Bulls

Bobby Portis ejected on a questionable play late in loss to Wizards

Bobby Portis ejected on a questionable play late in loss to Wizards

The action happens in a split second, but the reaction can take minutes where human emotion and judgment enter into the equation, along with reputation.

Enter Bobby Portis, who instinctively saw Washington Wizards point guard Tomas Satoransky cutting across the baseline and rising for a dunk.

Portis went up high for the block, getting the ball and a chunk of the lighter Satoransky as he took a hard fall and the Wizards training staff was immediately called to the floor.

A common foul was upgraded to a flagrant 2 and Portis was ejected with 2:35 remaining in the Bulls’ 101-90 loss at the United Center Saturday night. Although Nikola Mirotic left Chicago nearly two weeks ago, the remnants of their preseason incident could’ve very well factored into the officials decision to throw Portis out.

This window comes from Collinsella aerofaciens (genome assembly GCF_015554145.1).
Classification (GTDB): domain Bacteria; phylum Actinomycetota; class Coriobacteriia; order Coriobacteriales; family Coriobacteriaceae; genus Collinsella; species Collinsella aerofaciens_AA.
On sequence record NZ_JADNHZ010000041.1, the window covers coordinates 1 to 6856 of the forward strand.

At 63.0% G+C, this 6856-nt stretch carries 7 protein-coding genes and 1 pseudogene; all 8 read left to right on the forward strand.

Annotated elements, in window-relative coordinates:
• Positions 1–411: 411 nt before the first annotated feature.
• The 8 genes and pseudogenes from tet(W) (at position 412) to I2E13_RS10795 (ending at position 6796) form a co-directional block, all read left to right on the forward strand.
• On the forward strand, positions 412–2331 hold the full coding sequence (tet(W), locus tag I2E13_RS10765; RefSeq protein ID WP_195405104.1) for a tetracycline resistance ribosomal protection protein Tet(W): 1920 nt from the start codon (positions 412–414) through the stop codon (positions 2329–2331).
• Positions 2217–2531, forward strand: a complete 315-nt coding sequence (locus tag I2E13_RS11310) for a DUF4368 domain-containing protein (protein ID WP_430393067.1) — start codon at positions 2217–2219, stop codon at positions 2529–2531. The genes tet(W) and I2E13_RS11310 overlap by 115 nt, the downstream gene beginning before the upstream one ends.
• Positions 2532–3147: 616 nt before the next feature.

“First time I’ve ever been involved in it. Something new for me,” Portis said. “Not gonna be involved in it too much in my career. At the same time, the refs called what they called, you have to respect the refs. No injuries intended on Satoransky, just competing, playing hard like I always do.”

Similar to the NFL and its changing rules surrounding helmet-to-helmet hits, the NBA’s rule on flagrant fouls are subject to interpretation based on the definition of “unnecessary and excessive contact committed by a player against an opponent. It is an unsportsmanlike act and the offender is ejected immediately.”

Portis made a split-second decision and suffered the ultimate penalty for playing with instinct, completing his 13-point, four-rebound night in 22 minutes—one of the few Bulls who was on the plus side (+3) in a game where a predictable letdown happened after an emotional high of Friday night’s win over the Minnesota Timberwolves.